Think back to the last time that you were in a waiting room. Everyone is sitting a few seats apart from each other. It is awkward. No one speaks until the person behind the desk calls out to break the silence that it is your turn.
What was your response to this uncomfortable setting?
Did you get on your phone?
Did you find one of those random magazines?
Or did you take a moment to be present with your thoughts and the people around you?
Blaise Pascal writes in his collection of notes, Pensées, on the inability that humans have to live in the moment, saying:
"We never keep to the present. We recall the past; we anticipate the future as if we found it too slow in coming and were trying to hurry it up, or we recall the past as if to stay its too rapid flight. We are so unwise that we wander about in times that do not belong to us, and do not think of the only one that does; so, vain that we dream of time that are not and blindly flee the only one that is. The fact is that the present usually hurts. We thrust it out of sight becuase it distresses us, and if we find it enjoyable, we are sorry to see it slip away. We try to give it the support of the future, and think how we are going to arrange things over which we have no control for a time we can never be sure of reaching. Let each of us examine his thoughts; he will find them wholly concerned with the past or the future. We almost never think of the present, and if we do think of it, it is only to see what light it throws on our plans for the future. The present is never our end. The past and the present are our means, the future alone our end. Thus, we never actually live, but hope to live, and since we are always planning how to be happy, it is inevitable that we should never be so."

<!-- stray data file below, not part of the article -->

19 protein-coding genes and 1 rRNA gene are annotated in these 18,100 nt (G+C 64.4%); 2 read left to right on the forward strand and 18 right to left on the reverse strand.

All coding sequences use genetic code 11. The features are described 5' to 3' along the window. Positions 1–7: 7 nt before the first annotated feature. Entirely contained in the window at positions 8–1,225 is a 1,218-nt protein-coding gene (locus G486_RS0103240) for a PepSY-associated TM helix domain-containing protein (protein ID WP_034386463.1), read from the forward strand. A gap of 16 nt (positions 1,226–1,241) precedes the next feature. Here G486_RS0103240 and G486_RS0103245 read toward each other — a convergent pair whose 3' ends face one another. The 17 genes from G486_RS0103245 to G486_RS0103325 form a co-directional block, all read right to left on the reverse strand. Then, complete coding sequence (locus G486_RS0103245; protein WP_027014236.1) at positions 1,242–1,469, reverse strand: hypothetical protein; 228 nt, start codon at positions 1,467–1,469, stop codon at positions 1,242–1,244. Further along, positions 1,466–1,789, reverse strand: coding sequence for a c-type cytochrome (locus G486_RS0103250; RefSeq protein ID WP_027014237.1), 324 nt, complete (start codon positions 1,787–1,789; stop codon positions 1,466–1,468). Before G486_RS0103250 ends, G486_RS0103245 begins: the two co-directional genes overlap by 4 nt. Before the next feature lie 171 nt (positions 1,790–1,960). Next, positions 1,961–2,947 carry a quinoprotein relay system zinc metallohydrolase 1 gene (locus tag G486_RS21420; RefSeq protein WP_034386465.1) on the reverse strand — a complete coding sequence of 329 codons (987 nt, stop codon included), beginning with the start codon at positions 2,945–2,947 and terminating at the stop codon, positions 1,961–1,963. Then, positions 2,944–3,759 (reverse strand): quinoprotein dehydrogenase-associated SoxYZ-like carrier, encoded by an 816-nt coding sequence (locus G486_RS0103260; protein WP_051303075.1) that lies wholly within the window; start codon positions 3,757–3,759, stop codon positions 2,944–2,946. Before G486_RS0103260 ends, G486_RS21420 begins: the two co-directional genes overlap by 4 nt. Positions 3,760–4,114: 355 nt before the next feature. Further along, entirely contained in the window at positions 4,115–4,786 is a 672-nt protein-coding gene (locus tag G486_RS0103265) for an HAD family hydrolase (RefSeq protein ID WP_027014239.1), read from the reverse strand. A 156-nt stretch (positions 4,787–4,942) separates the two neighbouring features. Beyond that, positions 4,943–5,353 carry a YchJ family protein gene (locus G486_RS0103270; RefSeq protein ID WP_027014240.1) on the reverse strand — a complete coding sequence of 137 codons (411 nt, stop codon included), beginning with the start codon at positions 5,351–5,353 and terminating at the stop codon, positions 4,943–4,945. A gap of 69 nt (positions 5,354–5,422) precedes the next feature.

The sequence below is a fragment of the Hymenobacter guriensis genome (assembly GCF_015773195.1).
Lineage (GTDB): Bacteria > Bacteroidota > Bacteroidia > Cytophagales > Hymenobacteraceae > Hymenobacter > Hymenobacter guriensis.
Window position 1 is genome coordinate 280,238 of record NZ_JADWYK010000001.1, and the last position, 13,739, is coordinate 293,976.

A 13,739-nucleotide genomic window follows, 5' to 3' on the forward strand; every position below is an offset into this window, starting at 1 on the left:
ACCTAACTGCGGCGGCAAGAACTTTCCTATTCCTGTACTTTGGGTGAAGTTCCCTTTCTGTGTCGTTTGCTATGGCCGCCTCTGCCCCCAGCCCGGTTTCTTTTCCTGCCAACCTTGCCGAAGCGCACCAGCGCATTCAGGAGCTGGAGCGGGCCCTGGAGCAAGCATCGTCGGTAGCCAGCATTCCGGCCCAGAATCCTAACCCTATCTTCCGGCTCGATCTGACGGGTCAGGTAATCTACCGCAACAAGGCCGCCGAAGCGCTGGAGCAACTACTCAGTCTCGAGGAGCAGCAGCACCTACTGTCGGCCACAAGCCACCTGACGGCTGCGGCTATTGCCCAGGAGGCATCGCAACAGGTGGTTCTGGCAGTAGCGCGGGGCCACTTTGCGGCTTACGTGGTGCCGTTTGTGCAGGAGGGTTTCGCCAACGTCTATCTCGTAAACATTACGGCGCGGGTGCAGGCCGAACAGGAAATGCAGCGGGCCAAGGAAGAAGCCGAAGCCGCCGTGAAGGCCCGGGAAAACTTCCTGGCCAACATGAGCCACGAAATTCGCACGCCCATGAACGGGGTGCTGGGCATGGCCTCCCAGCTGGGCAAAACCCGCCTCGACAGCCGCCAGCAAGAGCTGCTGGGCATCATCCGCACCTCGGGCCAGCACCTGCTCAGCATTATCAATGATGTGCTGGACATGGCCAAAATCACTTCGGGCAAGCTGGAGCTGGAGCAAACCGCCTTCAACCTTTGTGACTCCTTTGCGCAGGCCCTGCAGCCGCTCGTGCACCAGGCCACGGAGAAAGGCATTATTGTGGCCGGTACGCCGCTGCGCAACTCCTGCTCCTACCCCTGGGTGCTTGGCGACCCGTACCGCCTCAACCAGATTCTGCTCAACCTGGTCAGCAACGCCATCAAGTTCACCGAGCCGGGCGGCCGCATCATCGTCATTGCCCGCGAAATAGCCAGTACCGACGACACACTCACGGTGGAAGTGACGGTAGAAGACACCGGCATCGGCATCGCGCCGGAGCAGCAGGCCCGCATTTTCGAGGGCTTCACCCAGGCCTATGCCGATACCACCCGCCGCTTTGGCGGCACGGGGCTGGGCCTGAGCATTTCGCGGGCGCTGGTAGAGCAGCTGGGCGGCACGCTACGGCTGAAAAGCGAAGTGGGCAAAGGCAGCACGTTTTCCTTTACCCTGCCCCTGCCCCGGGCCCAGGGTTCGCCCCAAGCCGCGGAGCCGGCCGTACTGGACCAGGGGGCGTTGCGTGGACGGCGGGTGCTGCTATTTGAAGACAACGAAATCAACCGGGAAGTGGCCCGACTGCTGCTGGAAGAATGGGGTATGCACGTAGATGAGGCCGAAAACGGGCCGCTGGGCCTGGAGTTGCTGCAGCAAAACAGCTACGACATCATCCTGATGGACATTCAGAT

This is true in the workplace as well and it can impact productivity (see: If You Aspire to Be a Great Leader, Be Present for more info). Being present with your people is more than just being in the same room. It is a mindset of focus. It is a commitment to attentiveness. The fact is, it is very hard to remain present. It is draining and requires us to focus more than we would like. This is why we rarely do it; why we pull out our phones in uncomfortable situations; why we turn on some music or the TV for background noise in the silence. We do not want to have to deal with the thoughts of the present because we have not reconciled the past yet.
The past is unchangeable and the future is unattainable without the present moment.
So how can you harness the power of the present?
Commit To Your People: The people that you encounter want to be heard, really heard. They can sniff out inauthentic behavior. Make eye contact. Listen and focus on the information that they relay to you before you form your response. This cuts down on the time it takes to make decisions as dialogue is not choppy and argumentative, but rather focused on and engaged with the situations at hand.
Rest: Due to this extreme level of engagement, it is important to take a break. In society today, this is taboo. A common phrase that I hear is "I'll rest when I'm dead." This is a poor strategy for life. Without rest, you forfeit your best leadership. Rest is integral into healthy, productive interactions.
Living in the present takes time and energy, but it is worth it not only for you and your personal productivity, but for your relationships.